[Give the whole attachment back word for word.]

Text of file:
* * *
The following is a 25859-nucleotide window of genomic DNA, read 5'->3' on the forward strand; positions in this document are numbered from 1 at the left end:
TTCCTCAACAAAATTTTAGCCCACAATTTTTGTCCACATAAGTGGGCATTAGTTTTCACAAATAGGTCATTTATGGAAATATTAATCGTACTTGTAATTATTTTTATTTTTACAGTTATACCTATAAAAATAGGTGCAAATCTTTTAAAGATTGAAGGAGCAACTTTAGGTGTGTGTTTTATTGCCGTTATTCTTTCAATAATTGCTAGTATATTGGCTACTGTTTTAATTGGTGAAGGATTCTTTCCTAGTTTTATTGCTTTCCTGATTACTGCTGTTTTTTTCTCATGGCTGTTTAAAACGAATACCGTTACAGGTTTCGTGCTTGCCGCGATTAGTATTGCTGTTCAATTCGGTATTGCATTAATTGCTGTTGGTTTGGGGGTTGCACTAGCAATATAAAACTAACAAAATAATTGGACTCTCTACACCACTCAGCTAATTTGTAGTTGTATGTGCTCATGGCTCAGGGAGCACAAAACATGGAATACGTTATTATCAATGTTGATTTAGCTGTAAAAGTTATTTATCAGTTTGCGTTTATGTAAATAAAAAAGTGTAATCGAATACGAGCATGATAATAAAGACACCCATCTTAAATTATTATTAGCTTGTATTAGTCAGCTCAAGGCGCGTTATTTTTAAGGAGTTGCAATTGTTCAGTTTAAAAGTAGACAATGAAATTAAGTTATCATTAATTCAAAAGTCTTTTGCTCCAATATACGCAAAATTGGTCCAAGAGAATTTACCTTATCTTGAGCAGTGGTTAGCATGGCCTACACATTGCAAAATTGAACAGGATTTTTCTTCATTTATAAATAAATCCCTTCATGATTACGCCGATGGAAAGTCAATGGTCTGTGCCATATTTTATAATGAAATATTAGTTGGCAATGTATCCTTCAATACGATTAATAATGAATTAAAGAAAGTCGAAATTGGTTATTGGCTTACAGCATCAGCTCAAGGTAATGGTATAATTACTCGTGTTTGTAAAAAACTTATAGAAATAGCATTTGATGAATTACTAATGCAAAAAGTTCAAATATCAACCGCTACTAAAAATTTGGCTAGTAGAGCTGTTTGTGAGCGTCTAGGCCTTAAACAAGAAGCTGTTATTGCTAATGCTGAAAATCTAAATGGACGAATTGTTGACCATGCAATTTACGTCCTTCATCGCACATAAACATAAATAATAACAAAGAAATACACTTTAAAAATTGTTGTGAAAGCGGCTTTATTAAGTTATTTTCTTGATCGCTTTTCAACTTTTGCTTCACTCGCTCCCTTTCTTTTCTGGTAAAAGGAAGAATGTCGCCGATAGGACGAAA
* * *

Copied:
The following is a 25859-nucleotide window of genomic DNA, read 5'->3' on the forward strand; positions in this document are numbered from 1 at the left end:
TTCCTCAACAAAATTTTAGCCCACAATTTTTGTCCACATAAGTGGGCATTAGTTTTCACAAATAGGTCATTTATGGAAATATTAATCGTACTTGTAATTATTTTTATTTTTACAGTTATACCTATAAAAATAGGTGCAAATCTTTTAAAGATTGAAGGAGCAACTTTAGGTGTGTGTTTTATTGCCGTTATTCTTTCAATAATTGCTAGTATATTGGCTACTGTTTTAATTGGTGAAGGATTCTTTCCTAGTTTTATTGCTTTCCTGATTACTGCTGTTTTTTTCTCATGGCTGTTTAAAACGAATACCGTTACAGGTTTCGTGCTTGCCGCGATTAGTATTGCTGTTCAATTCGGTATTGCATTAATTGCTGTTGGTTTGGGGGTTGCACTAGCAATATAAAACTAACAAAATAATTGGACTCTCTACACCACTCAGCTAATTTGTAGTTGTATGTGCTCATGGCTCAGGGAGCACAAAACATGGAATACGTTATTATCAATGTTGATTTAGCTGTAAAAGTTATTTATCAGTTTGCGTTTATGTAAATAAAAAAGTGTAATCGAATACGAGCATGATAATAAAGACACCCATCTTAAATTATTATTAGCTTGTATTAGTCAGCTCAAGGCGCGTTATTTTTAAGGAGTTGCAATTGTTCAGTTTAAAAGTAGACAATGAAATTAAGTTATCATTAATTCAAAAGTCTTTTGCTCCAATATACGCAAAATTGGTCCAAGAGAATTTACCTTATCTTGAGCAGTGGTTAGCATGGCCTACACATTGCAAAATTGAACAGGATTTTTCTTCATTTATAAATAAATCCCTTCATGATTACGCCGATGGAAAGTCAATGGTCTGTGCCATATTTTATAATGAAATATTAGTTGGCAATGTATCCTTCAATACGATTAATAATGAATTAAAGAAAGTCGAAATTGGTTATTGGCTTACAGCATCAGCTCAAGGTAATGGTATAATTACTCGTGTTTGTAAAAAACTTATAGAAATAGCATTTGATGAATTACTAATGCAAAAAGTTCAAATATCAACCGCTACTAAAAATTTGGCTAGTAGAGCTGTTTGTGAGCGTCTAGGCCTTAAACAAGAAGCTGTTATTGCTAATGCTGAAAATCTAAATGGACGAATTGTTGACCATGCAATTTACGTCCTTCATCGCACATAAACATAAATAATAACAAAGAAATACACTTTAAAAATTGTTGTGAAAGCGGCTTTATTAAGTTATTTTCTTGATCGCTTTTCAACTTTTGCTTCACTCGCTCCCTTTCTTTTCTGGTAAAAGGAAGAATGTCGCCGATAGGACGAAA